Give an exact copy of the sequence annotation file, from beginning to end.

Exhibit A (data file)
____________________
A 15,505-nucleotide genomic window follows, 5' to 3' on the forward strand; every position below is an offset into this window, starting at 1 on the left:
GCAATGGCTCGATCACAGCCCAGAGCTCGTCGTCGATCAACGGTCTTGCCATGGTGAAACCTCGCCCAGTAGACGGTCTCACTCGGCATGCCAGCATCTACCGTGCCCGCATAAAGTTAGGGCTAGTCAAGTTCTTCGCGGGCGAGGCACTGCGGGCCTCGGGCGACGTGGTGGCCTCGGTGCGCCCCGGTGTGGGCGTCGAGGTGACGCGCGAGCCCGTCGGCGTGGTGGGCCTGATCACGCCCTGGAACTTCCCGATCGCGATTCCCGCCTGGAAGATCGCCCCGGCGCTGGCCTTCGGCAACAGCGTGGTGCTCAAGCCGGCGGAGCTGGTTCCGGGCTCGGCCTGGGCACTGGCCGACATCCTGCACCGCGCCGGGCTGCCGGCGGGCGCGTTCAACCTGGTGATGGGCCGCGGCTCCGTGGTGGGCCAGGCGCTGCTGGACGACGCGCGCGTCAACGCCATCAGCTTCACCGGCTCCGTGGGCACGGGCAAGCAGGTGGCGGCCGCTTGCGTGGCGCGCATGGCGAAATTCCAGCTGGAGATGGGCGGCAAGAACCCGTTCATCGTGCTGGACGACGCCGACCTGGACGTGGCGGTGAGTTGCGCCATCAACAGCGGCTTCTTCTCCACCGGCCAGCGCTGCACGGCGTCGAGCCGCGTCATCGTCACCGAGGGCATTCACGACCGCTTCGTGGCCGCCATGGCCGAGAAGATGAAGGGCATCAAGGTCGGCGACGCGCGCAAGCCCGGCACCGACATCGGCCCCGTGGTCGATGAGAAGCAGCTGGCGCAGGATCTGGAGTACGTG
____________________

A 15,505-nucleotide genomic window follows, 5' to 3' on the forward strand; every position below is an offset into this window, starting at 1 on the left:
GCAATGGCTCGATCACAGCCCAGAGCTCGTCGTCGATCAACGGTCTTGCCATGGTGAAACCTCGCCCAGTAGACGGTCTCACTCGGCATGCCAGCATCTACCGTGCCCGCATAAAGTTAGGGCTAGTCAAGTTCTTCGCGGGCGAGGCACTGCGGGCCTCGGGCGACGTGGTGGCCTCGGTGCGCCCCGGTGTGGGCGTCGAGGTGACGCGCGAGCCCGTCGGCGTGGTGGGCCTGATCACGCCCTGGAACTTCCCGATCGCGATTCCCGCCTGGAAGATCGCCCCGGCGCTGGCCTTCGGCAACAGCGTGGTGCTCAAGCCGGCGGAGCTGGTTCCGGGCTCGGCCTGGGCACTGGCCGACATCCTGCACCGCGCCGGGCTGCCGGCGGGCGCGTTCAACCTGGTGATGGGCCGCGGCTCCGTGGTGGGCCAGGCGCTGCTGGACGACGCGCGCGTCAACGCCATCAGCTTCACCGGCTCCGTGGGCACGGGCAAGCAGGTGGCGGCCGCTTGCGTGGCGCGCATGGCGAAATTCCAGCTGGAGATGGGCGGCAAGAACCCGTTCATCGTGCTGGACGACGCCGACCTGGACGTGGCGGTGAGTTGCGCCATCAACAGCGGCTTCTTCTCCACCGGCCAGCGCTGCACGGCGTCGAGCCGCGTCATCGTCACCGAGGGCATTCACGACCGCTTCGTGGCCGCCATGGCCGAGAAGATGAAGGGCATCAAGGTCGGCGACGCGCGCAAGCCCGGCACCGACATCGGCCCCGTGGTCGATGAGAAGCAGCTGGCGCAGGATCTGGAGTACGTG